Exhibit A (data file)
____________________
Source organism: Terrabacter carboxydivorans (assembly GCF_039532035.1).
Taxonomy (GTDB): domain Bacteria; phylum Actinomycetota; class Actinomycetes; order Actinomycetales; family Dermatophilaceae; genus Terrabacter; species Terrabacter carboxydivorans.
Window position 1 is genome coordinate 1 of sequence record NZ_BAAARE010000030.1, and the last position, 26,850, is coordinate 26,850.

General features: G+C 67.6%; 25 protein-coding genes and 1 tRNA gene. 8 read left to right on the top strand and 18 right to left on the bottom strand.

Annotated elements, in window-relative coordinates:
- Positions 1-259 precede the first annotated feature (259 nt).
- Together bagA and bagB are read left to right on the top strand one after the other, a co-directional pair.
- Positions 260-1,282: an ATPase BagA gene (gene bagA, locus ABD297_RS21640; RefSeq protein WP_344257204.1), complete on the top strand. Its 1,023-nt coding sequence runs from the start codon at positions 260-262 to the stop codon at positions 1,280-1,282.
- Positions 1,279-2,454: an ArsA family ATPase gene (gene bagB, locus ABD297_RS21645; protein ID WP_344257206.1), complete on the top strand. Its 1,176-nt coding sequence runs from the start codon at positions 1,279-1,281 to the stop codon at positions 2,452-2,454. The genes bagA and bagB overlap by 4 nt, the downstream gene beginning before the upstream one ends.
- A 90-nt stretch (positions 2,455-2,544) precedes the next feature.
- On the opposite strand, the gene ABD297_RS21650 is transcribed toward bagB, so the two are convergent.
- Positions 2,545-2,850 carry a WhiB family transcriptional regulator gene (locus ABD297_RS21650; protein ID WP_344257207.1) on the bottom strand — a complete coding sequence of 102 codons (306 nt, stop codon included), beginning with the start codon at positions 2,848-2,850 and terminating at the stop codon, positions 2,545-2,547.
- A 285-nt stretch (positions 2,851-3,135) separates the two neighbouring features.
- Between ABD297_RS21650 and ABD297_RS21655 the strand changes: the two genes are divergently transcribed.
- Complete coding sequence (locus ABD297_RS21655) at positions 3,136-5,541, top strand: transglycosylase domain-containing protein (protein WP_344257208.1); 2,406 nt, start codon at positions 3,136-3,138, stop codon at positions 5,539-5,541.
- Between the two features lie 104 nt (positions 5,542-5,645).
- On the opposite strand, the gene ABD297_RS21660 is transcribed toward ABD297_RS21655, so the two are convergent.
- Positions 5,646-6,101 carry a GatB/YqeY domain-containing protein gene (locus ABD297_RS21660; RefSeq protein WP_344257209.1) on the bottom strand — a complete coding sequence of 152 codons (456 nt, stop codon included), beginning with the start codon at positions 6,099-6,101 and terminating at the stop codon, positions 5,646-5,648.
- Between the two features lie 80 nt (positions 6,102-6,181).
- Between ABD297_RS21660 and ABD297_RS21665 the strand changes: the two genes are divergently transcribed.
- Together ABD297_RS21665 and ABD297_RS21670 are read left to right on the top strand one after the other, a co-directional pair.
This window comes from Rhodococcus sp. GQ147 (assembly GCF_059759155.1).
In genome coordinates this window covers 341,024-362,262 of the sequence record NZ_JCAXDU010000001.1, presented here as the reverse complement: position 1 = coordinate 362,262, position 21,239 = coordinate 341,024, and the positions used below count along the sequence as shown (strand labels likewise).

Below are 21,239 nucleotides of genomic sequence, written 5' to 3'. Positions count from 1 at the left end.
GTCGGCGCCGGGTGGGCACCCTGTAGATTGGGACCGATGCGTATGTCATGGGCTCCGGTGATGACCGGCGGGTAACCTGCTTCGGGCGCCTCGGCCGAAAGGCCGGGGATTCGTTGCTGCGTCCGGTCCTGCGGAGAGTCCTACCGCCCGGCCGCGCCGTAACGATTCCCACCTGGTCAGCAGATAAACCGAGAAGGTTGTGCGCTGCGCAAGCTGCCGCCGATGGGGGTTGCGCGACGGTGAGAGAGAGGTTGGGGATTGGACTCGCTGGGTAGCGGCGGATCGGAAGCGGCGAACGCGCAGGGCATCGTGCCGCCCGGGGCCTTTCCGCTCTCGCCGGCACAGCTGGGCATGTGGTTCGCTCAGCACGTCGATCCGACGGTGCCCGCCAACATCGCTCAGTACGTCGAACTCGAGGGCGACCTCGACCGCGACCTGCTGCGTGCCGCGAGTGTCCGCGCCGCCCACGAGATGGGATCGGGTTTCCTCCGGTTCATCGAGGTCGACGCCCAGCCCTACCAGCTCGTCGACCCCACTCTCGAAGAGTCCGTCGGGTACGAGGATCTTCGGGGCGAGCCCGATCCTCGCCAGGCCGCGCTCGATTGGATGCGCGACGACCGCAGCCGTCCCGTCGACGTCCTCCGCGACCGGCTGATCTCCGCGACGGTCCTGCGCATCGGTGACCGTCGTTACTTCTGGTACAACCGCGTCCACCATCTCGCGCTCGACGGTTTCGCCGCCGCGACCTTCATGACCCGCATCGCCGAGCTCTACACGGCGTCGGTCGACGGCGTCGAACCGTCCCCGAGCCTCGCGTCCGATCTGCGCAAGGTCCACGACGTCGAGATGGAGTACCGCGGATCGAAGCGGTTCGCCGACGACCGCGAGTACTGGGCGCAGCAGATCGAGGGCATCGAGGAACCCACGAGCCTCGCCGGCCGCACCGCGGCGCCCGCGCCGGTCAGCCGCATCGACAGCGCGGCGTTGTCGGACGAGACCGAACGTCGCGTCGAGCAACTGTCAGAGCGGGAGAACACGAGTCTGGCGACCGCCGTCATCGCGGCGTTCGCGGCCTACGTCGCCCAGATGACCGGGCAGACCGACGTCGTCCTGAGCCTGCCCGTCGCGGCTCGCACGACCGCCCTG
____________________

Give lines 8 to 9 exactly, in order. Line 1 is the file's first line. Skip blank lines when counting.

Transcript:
- Positions 260-1,282: an ATPase BagA gene (gene bagA, locus ABD297_RS21640; RefSeq protein WP_344257204.1), complete on the top strand. Its 1,023-nt coding sequence runs from the start codon at positions 260-262 to the stop codon at positions 1,280-1,282.
- Positions 1,279-2,454: an ArsA family ATPase gene (gene bagB, locus ABD297_RS21645; protein ID WP_344257206.1), complete on the top strand. Its 1,176-nt coding sequence runs from the start codon at positions 1,279-1,281 to the stop codon at positions 2,452-2,454. The genes bagA and bagB overlap by 4 nt, the downstream gene beginning before the upstream one ends.